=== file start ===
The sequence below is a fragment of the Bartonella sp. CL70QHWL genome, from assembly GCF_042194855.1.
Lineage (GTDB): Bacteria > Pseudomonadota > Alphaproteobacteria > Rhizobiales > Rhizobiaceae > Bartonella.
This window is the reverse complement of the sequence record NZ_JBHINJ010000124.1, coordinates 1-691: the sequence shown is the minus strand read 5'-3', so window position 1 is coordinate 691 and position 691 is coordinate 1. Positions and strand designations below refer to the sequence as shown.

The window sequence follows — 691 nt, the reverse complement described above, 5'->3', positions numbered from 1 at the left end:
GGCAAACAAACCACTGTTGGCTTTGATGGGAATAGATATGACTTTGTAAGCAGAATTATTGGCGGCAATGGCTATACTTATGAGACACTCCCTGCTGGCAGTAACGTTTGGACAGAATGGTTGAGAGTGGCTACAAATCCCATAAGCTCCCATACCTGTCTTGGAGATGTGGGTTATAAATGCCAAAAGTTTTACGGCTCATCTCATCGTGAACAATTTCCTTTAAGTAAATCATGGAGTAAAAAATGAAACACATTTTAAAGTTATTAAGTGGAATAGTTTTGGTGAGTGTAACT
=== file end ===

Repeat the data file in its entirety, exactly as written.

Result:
The sequence below is a fragment of the Bartonella sp. CL70QHWL genome, from assembly GCF_042194855.1.
Lineage (GTDB): Bacteria > Pseudomonadota > Alphaproteobacteria > Rhizobiales > Rhizobiaceae > Bartonella.
This window is the reverse complement of the sequence record NZ_JBHINJ010000124.1, coordinates 1-691: the sequence shown is the minus strand read 5'-3', so window position 1 is coordinate 691 and position 691 is coordinate 1. Positions and strand designations below refer to the sequence as shown.

The window sequence follows — 691 nt, the reverse complement described above, 5'->3', positions numbered from 1 at the left end:
GGCAAACAAACCACTGTTGGCTTTGATGGGAATAGATATGACTTTGTAAGCAGAATTATTGGCGGCAATGGCTATACTTATGAGACACTCCCTGCTGGCAGTAACGTTTGGACAGAATGGTTGAGAGTGGCTACAAATCCCATAAGCTCCCATACCTGTCTTGGAGATGTGGGTTATAAATGCCAAAAGTTTTACGGCTCATCTCATCGTGAACAATTTCCTTTAAGTAAATCATGGAGTAAAAAATGAAACACATTTTAAAGTTATTAAGTGGAATAGTTTTGGTGAGTGTAACT